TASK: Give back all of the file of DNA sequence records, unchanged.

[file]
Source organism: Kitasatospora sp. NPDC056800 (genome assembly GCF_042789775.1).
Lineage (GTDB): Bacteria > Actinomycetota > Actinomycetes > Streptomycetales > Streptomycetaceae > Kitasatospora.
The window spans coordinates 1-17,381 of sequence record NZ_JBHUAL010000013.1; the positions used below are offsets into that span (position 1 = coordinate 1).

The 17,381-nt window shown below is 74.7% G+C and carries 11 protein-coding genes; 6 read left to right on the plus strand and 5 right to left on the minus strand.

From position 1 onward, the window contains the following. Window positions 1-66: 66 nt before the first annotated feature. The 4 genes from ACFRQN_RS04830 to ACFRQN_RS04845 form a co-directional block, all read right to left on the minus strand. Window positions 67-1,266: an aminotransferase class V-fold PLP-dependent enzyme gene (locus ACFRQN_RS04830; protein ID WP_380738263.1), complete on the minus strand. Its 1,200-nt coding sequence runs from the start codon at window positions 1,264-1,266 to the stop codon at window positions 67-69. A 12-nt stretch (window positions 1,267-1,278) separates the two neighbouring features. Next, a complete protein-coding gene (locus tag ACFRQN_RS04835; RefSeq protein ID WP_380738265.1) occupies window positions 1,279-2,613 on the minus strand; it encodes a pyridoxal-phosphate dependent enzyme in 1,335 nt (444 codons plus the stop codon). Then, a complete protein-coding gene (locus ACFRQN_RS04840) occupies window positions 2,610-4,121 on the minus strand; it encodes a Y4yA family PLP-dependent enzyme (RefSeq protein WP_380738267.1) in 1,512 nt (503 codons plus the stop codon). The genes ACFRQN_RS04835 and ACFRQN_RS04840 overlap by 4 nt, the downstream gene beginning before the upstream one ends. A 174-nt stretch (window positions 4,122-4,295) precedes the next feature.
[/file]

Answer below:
Source organism: Kitasatospora sp. NPDC056800 (genome assembly GCF_042789775.1).
Lineage (GTDB): Bacteria > Actinomycetota > Actinomycetes > Streptomycetales > Streptomycetaceae > Kitasatospora.
The window spans coordinates 1-17,381 of sequence record NZ_JBHUAL010000013.1; the positions used below are offsets into that span (position 1 = coordinate 1).

The 17,381-nt window shown below is 74.7% G+C and carries 11 protein-coding genes; 6 read left to right on the plus strand and 5 right to left on the minus strand.

From position 1 onward, the window contains the following. Window positions 1-66: 66 nt before the first annotated feature. The 4 genes from ACFRQN_RS04830 to ACFRQN_RS04845 form a co-directional block, all read right to left on the minus strand. Window positions 67-1,266: an aminotransferase class V-fold PLP-dependent enzyme gene (locus ACFRQN_RS04830; protein ID WP_380738263.1), complete on the minus strand. Its 1,200-nt coding sequence runs from the start codon at window positions 1,264-1,266 to the stop codon at window positions 67-69. A 12-nt stretch (window positions 1,267-1,278) separates the two neighbouring features. Next, a complete protein-coding gene (locus tag ACFRQN_RS04835; RefSeq protein ID WP_380738265.1) occupies window positions 1,279-2,613 on the minus strand; it encodes a pyridoxal-phosphate dependent enzyme in 1,335 nt (444 codons plus the stop codon). Then, a complete protein-coding gene (locus ACFRQN_RS04840) occupies window positions 2,610-4,121 on the minus strand; it encodes a Y4yA family PLP-dependent enzyme (RefSeq protein WP_380738267.1) in 1,512 nt (503 codons plus the stop codon). The genes ACFRQN_RS04835 and ACFRQN_RS04840 overlap by 4 nt, the downstream gene beginning before the upstream one ends. A 174-nt stretch (window positions 4,122-4,295) precedes the next feature.